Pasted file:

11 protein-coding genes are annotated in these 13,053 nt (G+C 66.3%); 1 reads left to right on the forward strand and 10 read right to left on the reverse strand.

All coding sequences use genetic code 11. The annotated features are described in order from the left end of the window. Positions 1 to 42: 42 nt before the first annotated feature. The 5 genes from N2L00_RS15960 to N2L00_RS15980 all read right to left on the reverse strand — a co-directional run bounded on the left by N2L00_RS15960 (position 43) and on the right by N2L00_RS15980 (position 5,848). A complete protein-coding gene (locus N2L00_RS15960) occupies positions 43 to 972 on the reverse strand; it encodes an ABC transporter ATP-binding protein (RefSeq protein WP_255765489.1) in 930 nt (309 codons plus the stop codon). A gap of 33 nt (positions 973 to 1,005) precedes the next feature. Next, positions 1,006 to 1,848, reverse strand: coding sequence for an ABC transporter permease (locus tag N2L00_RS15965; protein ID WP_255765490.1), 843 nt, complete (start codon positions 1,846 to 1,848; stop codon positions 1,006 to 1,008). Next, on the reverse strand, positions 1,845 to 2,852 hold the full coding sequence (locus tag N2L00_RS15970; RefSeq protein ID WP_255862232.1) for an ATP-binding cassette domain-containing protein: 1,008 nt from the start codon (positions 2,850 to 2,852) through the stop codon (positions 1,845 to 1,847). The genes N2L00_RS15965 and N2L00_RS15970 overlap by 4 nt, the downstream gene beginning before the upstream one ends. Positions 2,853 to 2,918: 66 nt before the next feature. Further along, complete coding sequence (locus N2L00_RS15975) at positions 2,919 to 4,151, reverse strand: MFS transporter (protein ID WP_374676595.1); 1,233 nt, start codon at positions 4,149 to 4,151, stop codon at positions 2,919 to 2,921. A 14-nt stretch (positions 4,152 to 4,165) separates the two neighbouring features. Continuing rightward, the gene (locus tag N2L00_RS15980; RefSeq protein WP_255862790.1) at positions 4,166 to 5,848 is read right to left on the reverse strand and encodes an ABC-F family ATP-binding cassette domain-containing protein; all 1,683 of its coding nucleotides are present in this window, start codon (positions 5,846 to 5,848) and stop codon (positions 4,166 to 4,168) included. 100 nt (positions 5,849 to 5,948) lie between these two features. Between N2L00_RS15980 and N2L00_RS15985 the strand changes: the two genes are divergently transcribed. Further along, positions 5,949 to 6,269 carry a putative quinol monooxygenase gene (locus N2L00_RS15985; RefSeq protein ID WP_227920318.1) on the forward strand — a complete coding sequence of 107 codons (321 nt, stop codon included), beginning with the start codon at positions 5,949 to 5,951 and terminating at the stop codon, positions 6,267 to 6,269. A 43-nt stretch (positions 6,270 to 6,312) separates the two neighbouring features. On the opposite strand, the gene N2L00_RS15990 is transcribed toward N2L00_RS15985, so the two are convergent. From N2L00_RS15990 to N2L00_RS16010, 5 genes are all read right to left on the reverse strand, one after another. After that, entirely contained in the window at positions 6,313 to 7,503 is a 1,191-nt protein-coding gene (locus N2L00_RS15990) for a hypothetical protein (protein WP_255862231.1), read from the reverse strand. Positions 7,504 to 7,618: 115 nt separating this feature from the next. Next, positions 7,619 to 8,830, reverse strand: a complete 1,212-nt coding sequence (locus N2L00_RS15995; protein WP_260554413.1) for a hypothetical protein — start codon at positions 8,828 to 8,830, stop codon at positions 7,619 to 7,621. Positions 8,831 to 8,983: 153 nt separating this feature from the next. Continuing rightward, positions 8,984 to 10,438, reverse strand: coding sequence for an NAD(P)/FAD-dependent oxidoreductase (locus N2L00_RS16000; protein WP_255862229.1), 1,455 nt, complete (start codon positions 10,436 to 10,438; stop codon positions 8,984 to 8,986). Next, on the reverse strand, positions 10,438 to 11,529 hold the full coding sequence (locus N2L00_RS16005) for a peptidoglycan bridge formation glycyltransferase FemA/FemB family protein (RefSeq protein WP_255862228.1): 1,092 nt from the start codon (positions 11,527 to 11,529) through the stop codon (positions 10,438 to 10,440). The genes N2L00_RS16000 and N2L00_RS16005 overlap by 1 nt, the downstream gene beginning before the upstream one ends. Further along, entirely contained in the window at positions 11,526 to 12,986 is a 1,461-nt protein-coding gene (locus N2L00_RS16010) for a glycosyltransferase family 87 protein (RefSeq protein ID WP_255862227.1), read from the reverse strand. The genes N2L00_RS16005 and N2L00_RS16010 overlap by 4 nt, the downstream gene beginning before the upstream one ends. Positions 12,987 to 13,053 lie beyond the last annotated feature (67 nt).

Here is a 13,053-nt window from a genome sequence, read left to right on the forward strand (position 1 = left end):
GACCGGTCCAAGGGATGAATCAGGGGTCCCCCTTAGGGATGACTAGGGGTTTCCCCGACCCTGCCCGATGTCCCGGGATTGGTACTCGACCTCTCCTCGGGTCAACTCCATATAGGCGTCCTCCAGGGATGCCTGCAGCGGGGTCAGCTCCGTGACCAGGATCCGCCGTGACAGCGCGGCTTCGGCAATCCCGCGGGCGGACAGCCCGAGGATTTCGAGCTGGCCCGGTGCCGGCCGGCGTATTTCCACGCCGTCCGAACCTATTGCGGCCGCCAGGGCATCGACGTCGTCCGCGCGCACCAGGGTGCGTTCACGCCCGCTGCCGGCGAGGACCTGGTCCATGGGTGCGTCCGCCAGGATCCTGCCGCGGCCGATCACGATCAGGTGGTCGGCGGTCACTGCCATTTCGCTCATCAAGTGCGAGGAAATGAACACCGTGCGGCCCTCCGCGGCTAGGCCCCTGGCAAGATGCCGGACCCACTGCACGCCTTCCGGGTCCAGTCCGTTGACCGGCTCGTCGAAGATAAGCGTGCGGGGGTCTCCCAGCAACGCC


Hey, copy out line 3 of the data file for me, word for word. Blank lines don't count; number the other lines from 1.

Here is a 13,053-nt window from a genome sequence, read left to right on the forward strand (position 1 = left end):